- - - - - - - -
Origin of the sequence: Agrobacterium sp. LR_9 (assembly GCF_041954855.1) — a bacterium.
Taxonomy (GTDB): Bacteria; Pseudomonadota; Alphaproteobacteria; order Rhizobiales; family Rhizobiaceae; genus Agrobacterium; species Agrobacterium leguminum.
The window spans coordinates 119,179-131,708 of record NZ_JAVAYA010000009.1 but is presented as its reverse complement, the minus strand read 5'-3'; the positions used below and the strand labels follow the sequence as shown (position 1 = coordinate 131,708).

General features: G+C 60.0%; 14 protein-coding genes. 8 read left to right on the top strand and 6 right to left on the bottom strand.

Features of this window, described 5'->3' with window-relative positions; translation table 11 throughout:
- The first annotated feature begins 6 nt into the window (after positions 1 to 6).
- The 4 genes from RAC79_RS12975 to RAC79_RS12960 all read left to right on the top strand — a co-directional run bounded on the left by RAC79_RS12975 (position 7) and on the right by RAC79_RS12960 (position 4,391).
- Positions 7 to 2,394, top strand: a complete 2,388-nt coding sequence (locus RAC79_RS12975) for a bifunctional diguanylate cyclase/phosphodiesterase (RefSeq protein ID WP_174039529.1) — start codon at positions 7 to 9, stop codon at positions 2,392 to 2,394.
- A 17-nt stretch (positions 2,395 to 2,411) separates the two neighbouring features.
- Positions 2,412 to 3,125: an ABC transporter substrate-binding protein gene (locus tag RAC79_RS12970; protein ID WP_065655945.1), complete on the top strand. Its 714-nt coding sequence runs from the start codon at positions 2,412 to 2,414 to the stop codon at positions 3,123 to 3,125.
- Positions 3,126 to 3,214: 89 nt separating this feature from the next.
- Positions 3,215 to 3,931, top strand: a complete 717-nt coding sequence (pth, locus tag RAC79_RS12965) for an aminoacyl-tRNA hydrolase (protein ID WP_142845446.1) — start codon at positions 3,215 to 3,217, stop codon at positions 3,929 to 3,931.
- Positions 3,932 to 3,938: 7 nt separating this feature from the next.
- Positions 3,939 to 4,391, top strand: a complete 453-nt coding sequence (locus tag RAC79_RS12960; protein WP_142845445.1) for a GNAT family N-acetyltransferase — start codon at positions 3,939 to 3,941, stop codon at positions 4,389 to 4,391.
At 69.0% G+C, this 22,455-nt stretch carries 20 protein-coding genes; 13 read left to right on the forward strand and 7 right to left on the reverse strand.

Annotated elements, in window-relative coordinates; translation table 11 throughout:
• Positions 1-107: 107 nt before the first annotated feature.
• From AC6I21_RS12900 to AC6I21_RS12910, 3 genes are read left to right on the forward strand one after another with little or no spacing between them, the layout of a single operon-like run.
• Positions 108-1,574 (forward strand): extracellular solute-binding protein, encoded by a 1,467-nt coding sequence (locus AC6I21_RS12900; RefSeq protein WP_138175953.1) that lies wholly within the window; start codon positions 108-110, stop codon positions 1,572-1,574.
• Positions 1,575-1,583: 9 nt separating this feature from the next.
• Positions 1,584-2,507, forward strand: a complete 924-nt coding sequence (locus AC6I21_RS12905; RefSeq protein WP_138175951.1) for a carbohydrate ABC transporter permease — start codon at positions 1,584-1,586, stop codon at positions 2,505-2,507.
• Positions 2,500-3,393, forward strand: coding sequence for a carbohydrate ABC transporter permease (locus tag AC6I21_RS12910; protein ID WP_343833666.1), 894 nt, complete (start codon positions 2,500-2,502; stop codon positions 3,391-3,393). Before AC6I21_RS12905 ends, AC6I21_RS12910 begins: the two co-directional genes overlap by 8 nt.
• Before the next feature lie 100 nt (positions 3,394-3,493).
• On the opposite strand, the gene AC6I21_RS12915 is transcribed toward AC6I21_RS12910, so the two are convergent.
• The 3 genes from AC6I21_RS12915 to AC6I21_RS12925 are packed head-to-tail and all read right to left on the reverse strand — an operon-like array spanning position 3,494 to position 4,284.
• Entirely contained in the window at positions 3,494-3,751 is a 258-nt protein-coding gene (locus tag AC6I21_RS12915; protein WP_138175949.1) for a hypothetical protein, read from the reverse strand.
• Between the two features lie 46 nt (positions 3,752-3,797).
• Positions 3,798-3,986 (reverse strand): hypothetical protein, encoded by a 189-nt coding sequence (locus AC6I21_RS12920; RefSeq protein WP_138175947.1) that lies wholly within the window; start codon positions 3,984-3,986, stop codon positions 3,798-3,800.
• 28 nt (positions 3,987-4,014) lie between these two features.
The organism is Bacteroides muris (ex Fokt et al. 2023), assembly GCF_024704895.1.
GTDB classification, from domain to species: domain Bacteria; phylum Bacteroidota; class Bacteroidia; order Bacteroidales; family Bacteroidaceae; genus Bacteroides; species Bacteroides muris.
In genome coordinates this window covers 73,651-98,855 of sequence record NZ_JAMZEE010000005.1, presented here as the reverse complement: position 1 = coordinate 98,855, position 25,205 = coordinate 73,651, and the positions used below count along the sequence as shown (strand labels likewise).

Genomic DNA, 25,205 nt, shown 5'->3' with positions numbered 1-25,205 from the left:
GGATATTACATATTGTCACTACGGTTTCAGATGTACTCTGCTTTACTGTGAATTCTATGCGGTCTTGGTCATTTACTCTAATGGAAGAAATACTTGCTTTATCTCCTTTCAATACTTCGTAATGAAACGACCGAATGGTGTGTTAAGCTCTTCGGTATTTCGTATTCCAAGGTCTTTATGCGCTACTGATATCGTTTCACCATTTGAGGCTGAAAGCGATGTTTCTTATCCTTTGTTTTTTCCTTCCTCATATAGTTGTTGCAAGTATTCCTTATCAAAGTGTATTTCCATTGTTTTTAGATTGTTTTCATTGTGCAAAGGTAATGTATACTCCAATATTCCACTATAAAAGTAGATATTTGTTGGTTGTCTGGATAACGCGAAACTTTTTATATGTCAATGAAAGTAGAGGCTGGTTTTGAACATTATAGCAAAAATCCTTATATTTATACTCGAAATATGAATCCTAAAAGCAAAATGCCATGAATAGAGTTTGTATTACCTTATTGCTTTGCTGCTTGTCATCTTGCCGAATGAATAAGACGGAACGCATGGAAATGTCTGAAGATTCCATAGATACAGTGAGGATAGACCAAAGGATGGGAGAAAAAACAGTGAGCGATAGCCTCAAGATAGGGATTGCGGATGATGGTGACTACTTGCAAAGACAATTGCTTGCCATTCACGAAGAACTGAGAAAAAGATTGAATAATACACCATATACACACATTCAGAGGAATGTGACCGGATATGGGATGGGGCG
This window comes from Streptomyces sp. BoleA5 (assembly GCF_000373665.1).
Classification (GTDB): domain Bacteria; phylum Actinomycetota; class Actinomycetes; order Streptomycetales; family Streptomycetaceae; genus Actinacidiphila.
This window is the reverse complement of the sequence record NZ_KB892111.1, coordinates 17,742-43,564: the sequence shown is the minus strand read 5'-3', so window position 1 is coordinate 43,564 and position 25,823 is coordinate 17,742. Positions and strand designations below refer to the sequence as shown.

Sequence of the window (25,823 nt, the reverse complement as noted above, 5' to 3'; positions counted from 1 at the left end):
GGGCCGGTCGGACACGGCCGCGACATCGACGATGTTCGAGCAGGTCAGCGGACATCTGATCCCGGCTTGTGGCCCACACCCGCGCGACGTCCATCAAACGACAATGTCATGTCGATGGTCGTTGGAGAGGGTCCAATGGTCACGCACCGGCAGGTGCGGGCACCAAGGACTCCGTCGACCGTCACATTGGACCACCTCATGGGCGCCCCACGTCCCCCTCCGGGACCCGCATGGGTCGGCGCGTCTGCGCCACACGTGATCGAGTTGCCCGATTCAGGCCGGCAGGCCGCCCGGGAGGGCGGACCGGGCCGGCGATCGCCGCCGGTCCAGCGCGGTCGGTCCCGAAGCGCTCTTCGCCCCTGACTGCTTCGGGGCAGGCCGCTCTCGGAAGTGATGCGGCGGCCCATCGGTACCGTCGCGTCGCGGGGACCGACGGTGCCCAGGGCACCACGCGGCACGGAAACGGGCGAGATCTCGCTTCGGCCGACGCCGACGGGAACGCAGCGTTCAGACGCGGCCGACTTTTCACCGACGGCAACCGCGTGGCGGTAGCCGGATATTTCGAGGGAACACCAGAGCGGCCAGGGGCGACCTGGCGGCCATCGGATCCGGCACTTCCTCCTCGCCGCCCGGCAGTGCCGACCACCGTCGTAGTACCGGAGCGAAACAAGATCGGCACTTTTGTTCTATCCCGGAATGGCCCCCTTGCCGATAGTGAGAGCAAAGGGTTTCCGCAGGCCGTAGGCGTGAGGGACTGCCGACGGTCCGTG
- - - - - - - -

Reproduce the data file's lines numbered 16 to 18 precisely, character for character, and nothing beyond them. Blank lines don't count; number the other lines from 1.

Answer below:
Annotated elements, in window-relative coordinates; translation table 11 throughout:
• Positions 1-107: 107 nt before the first annotated feature.
• From AC6I21_RS12900 to AC6I21_RS12910, 3 genes are read left to right on the forward strand one after another with little or no spacing between them, the layout of a single operon-like run.